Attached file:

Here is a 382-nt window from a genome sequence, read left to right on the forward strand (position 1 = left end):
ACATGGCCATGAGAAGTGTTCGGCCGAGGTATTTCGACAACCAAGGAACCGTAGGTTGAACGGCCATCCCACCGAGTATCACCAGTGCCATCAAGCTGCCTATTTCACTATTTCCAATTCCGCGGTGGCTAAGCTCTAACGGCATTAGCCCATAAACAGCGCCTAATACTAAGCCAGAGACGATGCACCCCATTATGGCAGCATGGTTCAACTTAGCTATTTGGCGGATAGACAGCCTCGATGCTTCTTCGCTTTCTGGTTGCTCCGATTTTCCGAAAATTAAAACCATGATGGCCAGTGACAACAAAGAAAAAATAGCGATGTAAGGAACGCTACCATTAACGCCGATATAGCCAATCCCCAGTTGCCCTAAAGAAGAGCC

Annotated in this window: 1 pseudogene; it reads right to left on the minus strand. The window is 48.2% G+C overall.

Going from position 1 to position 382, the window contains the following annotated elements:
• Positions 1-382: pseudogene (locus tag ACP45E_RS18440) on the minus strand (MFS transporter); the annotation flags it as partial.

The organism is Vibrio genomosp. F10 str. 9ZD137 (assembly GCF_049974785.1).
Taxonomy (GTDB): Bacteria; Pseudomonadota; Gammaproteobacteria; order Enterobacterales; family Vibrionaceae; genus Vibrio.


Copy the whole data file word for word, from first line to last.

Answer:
Here is a 382-nt window from a genome sequence, read left to right on the forward strand (position 1 = left end):
ACATGGCCATGAGAAGTGTTCGGCCGAGGTATTTCGACAACCAAGGAACCGTAGGTTGAACGGCCATCCCACCGAGTATCACCAGTGCCATCAAGCTGCCTATTTCACTATTTCCAATTCCGCGGTGGCTAAGCTCTAACGGCATTAGCCCATAAACAGCGCCTAATACTAAGCCAGAGACGATGCACCCCATTATGGCAGCATGGTTCAACTTAGCTATTTGGCGGATAGACAGCCTCGATGCTTCTTCGCTTTCTGGTTGCTCCGATTTTCCGAAAATTAAAACCATGATGGCCAGTGACAACAAAGAAAAAATAGCGATGTAAGGAACGCTACCATTAACGCCGATATAGCCAATCCCCAGTTGCCCTAAAGAAGAGCC

Annotated in this window: 1 pseudogene; it reads right to left on the minus strand. The window is 48.2% G+C overall.

Going from position 1 to position 382, the window contains the following annotated elements:
• Positions 1-382: pseudogene (locus tag ACP45E_RS18440) on the minus strand (MFS transporter); the annotation flags it as partial.

The organism is Vibrio genomosp. F10 str. 9ZD137 (assembly GCF_049974785.1).
Taxonomy (GTDB): Bacteria; Pseudomonadota; Gammaproteobacteria; order Enterobacterales; family Vibrionaceae; genus Vibrio.